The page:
This will be accompanied by a £15 fully illustrated catalogue with a foreword by author, art critic and curator David Boyd Haycock; a short film with commentary from David Messum as he explores and discusses the paintings, and a virtual gallery that allows “visitors” to experience the complete exhibition.

Landscape By Water (The Red Hill), oil pastel, by Jake Attree

“Picture fuses with place, and place with picture, in a cyclical relationship that serves to produce something entirely new and very personal,” says Boyd Haycock of Attree’s new works.

On show online will be a combination of Attree’s monumental depictions of the streets of York, verging on abstraction, and a group of oil pastels inspired by the Flemish Old Master Pieter Brueghel.

“Many of the works have advanced upon stylistic developments that were seen in Attree’s earlier exhibitions with Messum’s,” says Katie Newman, Messum’s managing director at The Studio, Lord’s Wood, Marlow Common, Marlow, Buckinghamshire.

Jake Attree sketching in his home city of York

“The small blocks of colour that characterised many of the works from the Ancient City series exhibited in 2013 have moved in an ever-increasing abstract direction, hovering at times on the cusp of complete abstraction.” 

Attree, 71, was born and grew up in Grange Garth, in York, where his first art teacher was John Langton, another northern painter fascinated by how light falls on buildings and landscapes.

“York is a majestic city with a long, extraordinary history – from the Roman metropolitan centre to the Viking port of Jorvik, to the great medieval walls and Minster. Here is layer upon layer of history and those seams of history are like the layers in Attree’s drawings and, in particular, his paintings,” says Katie.

FaCade 2, York, oil on panel, by Jake Attree

“Thus, recent works such as the Red Roofs, York From The Bar Walls series are both a vision of York and a vision of history, a place that is at once both ancient and modern, here and everywhere.”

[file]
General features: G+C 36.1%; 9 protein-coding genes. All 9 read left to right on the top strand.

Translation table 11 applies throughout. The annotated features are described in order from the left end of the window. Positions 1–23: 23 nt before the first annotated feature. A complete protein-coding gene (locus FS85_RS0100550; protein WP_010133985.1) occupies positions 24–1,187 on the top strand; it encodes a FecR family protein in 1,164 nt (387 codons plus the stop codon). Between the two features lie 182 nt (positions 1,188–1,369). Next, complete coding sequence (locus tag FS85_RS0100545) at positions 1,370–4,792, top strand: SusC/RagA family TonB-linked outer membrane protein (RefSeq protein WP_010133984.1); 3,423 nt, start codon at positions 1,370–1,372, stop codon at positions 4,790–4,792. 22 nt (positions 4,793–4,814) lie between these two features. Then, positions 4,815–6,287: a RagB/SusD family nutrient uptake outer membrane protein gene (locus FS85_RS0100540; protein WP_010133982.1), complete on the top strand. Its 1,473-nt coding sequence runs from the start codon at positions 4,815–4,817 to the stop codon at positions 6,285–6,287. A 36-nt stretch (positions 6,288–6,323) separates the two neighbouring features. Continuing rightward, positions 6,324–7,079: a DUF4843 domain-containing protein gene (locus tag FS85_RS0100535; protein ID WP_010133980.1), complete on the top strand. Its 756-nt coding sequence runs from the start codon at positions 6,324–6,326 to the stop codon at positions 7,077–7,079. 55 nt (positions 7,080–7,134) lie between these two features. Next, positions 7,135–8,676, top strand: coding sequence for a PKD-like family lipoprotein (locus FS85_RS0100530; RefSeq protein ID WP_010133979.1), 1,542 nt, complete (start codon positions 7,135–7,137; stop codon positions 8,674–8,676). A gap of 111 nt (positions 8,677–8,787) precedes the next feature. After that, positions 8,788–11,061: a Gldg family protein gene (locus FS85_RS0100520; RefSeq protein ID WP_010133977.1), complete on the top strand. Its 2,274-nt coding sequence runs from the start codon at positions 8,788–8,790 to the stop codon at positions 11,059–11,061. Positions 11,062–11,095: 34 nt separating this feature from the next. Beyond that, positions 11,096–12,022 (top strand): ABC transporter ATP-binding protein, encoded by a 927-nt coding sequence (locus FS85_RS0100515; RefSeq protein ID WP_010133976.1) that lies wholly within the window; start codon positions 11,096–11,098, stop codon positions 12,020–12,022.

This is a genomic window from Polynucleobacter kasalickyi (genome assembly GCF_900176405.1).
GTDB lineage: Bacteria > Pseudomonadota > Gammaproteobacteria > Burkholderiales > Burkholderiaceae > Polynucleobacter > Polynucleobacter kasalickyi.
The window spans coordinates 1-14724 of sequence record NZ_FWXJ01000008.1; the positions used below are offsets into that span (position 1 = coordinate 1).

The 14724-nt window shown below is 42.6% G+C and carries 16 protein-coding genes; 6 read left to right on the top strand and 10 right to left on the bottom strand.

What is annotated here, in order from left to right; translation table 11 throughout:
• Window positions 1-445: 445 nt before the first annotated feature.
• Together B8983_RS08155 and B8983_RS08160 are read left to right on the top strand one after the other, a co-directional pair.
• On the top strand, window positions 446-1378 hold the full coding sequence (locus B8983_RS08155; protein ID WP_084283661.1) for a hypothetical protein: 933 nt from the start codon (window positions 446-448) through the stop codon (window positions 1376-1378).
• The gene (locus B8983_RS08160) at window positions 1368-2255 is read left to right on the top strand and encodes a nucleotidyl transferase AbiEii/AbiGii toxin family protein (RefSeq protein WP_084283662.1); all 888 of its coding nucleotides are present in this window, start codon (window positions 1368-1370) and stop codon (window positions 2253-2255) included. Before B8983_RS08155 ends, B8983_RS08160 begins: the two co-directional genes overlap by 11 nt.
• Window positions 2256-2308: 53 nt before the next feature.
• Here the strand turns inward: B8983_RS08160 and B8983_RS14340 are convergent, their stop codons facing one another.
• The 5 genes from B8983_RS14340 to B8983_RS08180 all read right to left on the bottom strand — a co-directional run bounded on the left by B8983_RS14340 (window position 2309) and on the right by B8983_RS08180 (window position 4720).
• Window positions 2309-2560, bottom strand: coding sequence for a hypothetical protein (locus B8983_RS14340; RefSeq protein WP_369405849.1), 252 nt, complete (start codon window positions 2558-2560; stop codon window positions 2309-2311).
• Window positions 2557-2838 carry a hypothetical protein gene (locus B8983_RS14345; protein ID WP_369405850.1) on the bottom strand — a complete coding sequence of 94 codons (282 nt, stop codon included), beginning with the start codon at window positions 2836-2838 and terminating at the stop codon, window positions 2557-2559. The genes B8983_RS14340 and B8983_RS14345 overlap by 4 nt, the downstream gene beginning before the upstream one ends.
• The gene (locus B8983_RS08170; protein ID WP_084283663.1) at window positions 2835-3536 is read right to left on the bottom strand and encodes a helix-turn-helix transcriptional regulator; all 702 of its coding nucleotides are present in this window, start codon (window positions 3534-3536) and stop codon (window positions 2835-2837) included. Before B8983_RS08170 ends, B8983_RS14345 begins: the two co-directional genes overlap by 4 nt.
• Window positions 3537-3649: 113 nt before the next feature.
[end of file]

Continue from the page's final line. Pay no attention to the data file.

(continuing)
Drawing is the way that the deeply thoughtful Attree explains the world to himself wordlessly. “So I do it all the time,” he says, outlining how the foundation of his work is predicated on careful and endless observation.

He sees this need to draw as lying deep within our being. “We have been drawing – or something very like it – since the time of the cave paintings at Lascaux and Altamira,” says Jake, pointing to human art works that date back almost 40,000 years.

Triptych Of Trees, oil on board, by Jake Attree

“Drawing, like all truly creative activity, is not an entertainment or pastime, but rather something fundamental to our psychic health as a species.”

Hence Attree not only draws, but he does so daily, working out of a long, narrow studio at Dean Clough, Halifax. “I do believe that it is not until we have drawn something that we have truly looked at it. This is what artists realise, and it is amazing to think that drawing was once ‘out of fashion’ in art schools,” says Jake, who studied at York College of Art, Liverpool Art College from 18, and then the Royal Academy of Arts in London in his 20s.

He lives in Saltaire, in West Yorkshire, but returns regularly to his home city, where he makes initial sketches in the open air before transforming them into paintings thick with oil paints.

“York has always been emotionally very important to me,” he says, as his latest works will testify online from February 3.

The Hunters In The Snow after Brueghel, oil pastel, by Jake Attree